He’s sung with legendary rockers, new electropoppers, Steely Dan and the Doobie Brothers. But in his heart of hearts, Michael McDonald is a soul man and a surfer dude.
“Soul music is my favorite. I think of myself largely in that realm,” he says by phone from his home in Maui, where his idea of a great time is to ride the waves.
“It’s what I love most about Hawaii,” he says. “As I get older, the thing I feel as the most melancholy about at times — I don’t see it happening too soon — but the thought of getting too old to go surfing makes me sad.
“Or it’s something that makes me grateful,” he says. “When I’m surfing I think, man, at my age, who knows — anything can happen to anybody, but to be physically able to go out and paddle out in the water and catch a wave once in a while — when you think about how lucky you are, especially at 60 years old, one good heart attack could end that for good. It makes you stop and go, ‘For however long I have this gift, I’m grateful.’”
He’ll be bringing his music and his instantly recognizable voice to the Riverside Casino Event Center on Saturday night, accompanied by two female backup singers, bass, drums, guitar, two keyboards and sax.
The concert will feature a cross-section from his eclectic career, drawing on hits from his vast solo collection and some Doobies classics to his recent Motown recordings.
“We do a little bit of everything that we think people want to hear,” he says.
His hit parade includes the Grammy-winning “What a Fool Believes” and “Minute by Minute” with the Doobie Brothers in 1979 and “Yah Mo B There” with James Ingram in 1984, as well as solo efforts “I Keep Forgetting” and “Sweet Freedom” and the chart-topping duet “On My Own” with Patti Labelle in 1986. Since then, he’s recorded Christmas songs; covered Motown standards in 2003 and 2004; released the disc “Soul Speak” in 2008; is collaborating with his son, Dylan, 23; and recently sang backup for indie electronic band Holy Ghost!
He’s also sung the national anthem at the 2010 Fiesta Bowl and the 2011 NBA finals, and appeared on “American Idol” and the sitcom “30 Rock.”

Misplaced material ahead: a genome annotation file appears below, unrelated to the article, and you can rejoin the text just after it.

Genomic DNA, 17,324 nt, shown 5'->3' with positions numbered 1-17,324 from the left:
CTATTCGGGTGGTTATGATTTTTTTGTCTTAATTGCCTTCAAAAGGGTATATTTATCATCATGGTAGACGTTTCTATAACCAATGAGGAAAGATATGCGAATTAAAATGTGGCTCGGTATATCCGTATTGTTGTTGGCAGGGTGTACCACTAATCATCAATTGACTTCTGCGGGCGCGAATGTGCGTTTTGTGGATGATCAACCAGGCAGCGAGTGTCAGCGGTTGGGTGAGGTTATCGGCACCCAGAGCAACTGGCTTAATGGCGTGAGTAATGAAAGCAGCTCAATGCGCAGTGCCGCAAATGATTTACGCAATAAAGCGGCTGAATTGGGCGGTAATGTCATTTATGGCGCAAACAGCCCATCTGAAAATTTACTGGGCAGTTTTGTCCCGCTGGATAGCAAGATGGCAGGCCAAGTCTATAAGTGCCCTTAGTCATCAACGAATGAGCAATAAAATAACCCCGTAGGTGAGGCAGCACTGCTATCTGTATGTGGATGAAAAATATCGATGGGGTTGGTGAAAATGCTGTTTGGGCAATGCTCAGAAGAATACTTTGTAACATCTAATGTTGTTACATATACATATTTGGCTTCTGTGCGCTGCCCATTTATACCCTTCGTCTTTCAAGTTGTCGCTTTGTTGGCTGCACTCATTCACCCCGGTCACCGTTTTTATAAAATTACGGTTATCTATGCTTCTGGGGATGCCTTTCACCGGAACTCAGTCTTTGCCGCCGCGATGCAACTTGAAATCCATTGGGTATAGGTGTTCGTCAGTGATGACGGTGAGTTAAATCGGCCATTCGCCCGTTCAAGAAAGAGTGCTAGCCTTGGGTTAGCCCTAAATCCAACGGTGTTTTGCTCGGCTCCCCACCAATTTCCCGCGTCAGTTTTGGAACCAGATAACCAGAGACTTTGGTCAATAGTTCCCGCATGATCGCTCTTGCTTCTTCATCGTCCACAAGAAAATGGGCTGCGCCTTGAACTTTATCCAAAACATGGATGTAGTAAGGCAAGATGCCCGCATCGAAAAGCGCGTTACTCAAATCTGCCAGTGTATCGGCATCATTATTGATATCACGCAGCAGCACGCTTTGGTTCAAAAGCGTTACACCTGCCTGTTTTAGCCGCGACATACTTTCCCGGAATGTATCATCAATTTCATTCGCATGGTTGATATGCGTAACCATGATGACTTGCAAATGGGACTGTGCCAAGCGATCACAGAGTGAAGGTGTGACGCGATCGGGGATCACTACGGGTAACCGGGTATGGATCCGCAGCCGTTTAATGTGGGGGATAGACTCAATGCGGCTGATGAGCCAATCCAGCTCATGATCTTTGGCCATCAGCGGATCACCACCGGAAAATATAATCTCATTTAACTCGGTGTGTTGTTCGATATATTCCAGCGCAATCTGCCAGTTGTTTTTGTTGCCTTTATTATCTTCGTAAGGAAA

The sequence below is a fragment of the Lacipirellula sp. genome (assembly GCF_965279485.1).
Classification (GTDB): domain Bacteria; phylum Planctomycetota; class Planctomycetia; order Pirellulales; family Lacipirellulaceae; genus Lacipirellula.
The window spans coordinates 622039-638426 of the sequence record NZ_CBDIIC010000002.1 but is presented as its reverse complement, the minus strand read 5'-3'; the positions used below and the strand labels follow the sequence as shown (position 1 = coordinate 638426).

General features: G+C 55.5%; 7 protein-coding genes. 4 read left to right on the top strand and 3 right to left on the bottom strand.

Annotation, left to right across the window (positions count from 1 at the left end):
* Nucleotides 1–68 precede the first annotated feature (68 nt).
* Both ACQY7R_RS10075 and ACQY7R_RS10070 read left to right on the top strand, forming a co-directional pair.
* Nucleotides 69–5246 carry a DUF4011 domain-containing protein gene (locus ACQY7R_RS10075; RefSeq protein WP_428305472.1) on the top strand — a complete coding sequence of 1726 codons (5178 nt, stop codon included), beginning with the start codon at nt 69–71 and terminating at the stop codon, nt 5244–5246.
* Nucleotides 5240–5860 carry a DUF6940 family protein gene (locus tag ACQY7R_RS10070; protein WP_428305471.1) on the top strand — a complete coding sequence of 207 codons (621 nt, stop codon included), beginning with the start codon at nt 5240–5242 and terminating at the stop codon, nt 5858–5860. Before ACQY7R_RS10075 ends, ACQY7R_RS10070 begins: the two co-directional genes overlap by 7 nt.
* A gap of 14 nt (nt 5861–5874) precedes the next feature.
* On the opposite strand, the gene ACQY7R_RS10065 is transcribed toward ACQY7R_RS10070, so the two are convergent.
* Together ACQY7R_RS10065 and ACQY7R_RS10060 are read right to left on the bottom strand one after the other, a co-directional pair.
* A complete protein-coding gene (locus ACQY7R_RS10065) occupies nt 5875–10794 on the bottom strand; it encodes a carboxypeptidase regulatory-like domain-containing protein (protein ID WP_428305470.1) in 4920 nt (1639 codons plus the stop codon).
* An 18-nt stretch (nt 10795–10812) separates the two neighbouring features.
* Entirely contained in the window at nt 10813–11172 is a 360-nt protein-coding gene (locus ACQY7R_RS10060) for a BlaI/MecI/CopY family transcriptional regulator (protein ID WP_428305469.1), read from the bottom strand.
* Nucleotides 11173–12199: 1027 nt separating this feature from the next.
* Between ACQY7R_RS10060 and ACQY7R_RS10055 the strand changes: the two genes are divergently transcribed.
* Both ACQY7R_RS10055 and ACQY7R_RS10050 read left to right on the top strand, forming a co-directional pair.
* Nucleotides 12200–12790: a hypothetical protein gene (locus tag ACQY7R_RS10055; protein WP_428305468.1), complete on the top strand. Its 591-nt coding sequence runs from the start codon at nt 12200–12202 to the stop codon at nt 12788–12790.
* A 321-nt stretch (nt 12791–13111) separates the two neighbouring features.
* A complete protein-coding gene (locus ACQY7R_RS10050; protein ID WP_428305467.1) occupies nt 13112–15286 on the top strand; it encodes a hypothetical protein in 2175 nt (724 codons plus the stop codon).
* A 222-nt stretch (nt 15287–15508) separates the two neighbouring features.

While soul speaks to his soul, McDonald likes to jump genres.
“I love to do R&B stuff. The stuff that I write, even the stuff that I wrote for the Doobies, probably leans toward pop rhythm and blues more than rock ’n’ roll,” he says.
“‘Takin’ it to the Streets’ is probably the closest thing to a rock song, in a way, because it was kind of a gospel rock ’n’ roll thing.
“On the other hand, I try not to categorize myself too much, so I don’t limit myself too much in my own head.”
One of his latest endeavors will keep him on the road all summer, touring with Donald Fagen of Steely Dan and Boz Scaggs in the soul supergroup, The Dukes of September.
“It’s really a lot of fun,” he says of the project. “Donald, Boz and I are kind of indulging ourselves, to a certain degree, hopefully in a way the audience can enjoy. “
Performing live keeps things fresh.
“What I really love is that moment when you get on stage and the band sounds great,” he says. “Every night’s a little different. I don’t know what other kind of gig you can have that has that kind of aspect to it.”
In a high burnout industry — personally and professionally — he’s been married nearly 30 years and has a 20-year-old daughter, Scarlett, as well as son Dylan, to whom he dispenses a little advice while working on a project.
His key to successfully navigating his mercurial industry blurs all lines.
“At this point, I feel very fortunate,” he says. “There’s so many twists and turns whether in your marriage or in your career. Anything can go wrong and seem insurmountable at that moment. ... I’ve always lived with the belief that there’s another chance at something good coming down the pike. If you apply that to the areas of your life, you can hang in there a little longer with things.”
— Diana Nollen